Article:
3) Be Prepared to Drop to Paper

When a customer or member decides he wants to complete a transaction offline after starting it online, that’s “dropping to paper.” There are two times when it is crucial that financial institutions make this option available.

• When the document is being created. For the document to have full legal force and effect, you need to allow the customer to drop out of the process. They need to be able to opt out and say “I don’t want to do this – I want to do it on paper instead.” As with authentication, this is more important for higher-risk transactions. Without giving customers this opt-out, the entire document could be invalid.

• In the servicing stage -- selling a loan, delivering it, or simply fulfilling a request for a copy -- you may need to be able to drop to paper – and drop to paper correctly. It will require you handle access control, document identification and other aspects correctly. If you don’t and there’s a problem with the document later, you could wind up discussing the matter in court.

Many of us would like to live in a super-efficient, cost-effective world where all transactions are handled without paper. But that’s not always going to happen. The ability to drop a transaction to paper smoothly and without negative ramifications is a key step in the e-signature process.

4) Recruit an Expert

Missing one detail when moving to electronic signatures can be costly. And simply following the standards does not ensure that you’ve done everything right.

To avoid mistakes, you need someone – in house or on contract -- who knows the subject well. Beyond the technical expertise, engage an attorney or another compliance expert who can give you high degree of confidence that you have taken the proper steps. He or she will keep you from wondering “What if?”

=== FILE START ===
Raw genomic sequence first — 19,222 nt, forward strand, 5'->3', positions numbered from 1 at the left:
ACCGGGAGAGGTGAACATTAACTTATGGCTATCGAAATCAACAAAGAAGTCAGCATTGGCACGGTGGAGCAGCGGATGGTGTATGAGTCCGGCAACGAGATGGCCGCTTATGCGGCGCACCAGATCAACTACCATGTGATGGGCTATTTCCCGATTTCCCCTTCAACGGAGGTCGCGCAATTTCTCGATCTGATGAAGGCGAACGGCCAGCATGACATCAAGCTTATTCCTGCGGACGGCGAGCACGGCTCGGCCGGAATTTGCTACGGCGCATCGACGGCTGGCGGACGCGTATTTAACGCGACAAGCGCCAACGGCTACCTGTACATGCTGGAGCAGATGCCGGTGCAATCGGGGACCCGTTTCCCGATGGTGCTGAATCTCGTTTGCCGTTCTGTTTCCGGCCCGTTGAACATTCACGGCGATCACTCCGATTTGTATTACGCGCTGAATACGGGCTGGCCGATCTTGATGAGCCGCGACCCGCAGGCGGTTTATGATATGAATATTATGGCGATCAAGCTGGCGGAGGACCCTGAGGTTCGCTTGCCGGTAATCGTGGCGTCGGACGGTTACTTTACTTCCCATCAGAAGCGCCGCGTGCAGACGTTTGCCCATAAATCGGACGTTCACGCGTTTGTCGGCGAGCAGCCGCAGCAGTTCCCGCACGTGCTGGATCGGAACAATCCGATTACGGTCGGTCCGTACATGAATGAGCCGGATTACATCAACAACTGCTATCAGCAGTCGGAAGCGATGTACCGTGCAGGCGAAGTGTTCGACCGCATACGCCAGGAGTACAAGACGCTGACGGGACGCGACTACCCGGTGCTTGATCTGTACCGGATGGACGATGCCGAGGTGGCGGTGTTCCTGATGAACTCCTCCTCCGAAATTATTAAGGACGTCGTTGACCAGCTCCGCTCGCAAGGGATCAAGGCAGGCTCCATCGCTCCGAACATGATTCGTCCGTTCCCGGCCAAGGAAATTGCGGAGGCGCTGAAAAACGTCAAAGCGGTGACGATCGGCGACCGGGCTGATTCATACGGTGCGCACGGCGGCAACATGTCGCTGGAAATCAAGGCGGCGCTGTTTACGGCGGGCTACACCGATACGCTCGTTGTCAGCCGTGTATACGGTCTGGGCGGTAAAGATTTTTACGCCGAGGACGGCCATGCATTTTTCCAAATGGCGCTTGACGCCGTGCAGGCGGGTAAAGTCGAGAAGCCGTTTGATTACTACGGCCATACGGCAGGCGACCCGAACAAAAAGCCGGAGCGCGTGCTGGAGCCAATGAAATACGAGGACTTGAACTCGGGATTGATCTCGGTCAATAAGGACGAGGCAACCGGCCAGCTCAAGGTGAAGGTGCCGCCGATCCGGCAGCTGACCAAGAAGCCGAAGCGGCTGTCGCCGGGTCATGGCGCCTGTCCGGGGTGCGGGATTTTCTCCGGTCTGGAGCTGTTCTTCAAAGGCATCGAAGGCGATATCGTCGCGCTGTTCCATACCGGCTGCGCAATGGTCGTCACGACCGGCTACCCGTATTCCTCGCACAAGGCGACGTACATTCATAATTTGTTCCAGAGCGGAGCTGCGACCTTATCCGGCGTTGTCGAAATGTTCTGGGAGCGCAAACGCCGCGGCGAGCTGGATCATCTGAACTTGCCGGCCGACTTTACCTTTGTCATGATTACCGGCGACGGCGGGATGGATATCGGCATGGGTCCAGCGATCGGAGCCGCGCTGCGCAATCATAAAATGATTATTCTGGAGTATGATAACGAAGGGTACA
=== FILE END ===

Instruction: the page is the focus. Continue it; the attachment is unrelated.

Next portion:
5) Make Sure You’re Using Electronic Signatures as a Competitive Advantage

Before starting this process, ask yourself “Why are we doing it?”

Maybe your members or customers want the ease of electronic transactions. Or you have heard that a competitor has had success with a similar solution.

Those aren’t bad reasons. But a better one is knowing that a move to electronic signatures makes sense for your institution.

Search for reasons such as:

  • It will allow you to issues loans or open new accounts faster. If that happens and you add revenue, you’ll know you made a good choice.
  • It will reduce risk. If you’ve followed all the proper steps in setting up your system, each e-signature transaction will produce a signed promissory note that meets all legal requirements. That carries significant value.
  • It will reduce costs. Even considering the detail-heavy work in the setup phase, using electronic signatures is generally less expensive than handling paper documents.

In the end, you need to find reasons like these to justify the move to electronic signatures – tangible benefits for your financial institution. If you make the switch for the right reasons and carry out the process in the right way, you will not regret it.

Read Part II: 5 Mistakes Banks and Credit Unions Must Avoid When Moving to Electronic Signatures


Compliance and Your Credit Union

Does your credit union:

• Face an daunting burden of regulatory requests?
• Struggle to manage the multiple experts inside and outside your organization who must respond to exam requests?
• Use email for regulatory communication -- possibly opening yourself to legal discovery?
• Receive the same request more than once but provide a different answer each time?

If these challenges sound familiar, Axiaware's new credit union compliance software product, Redboard, could help.

Learn More About Redboard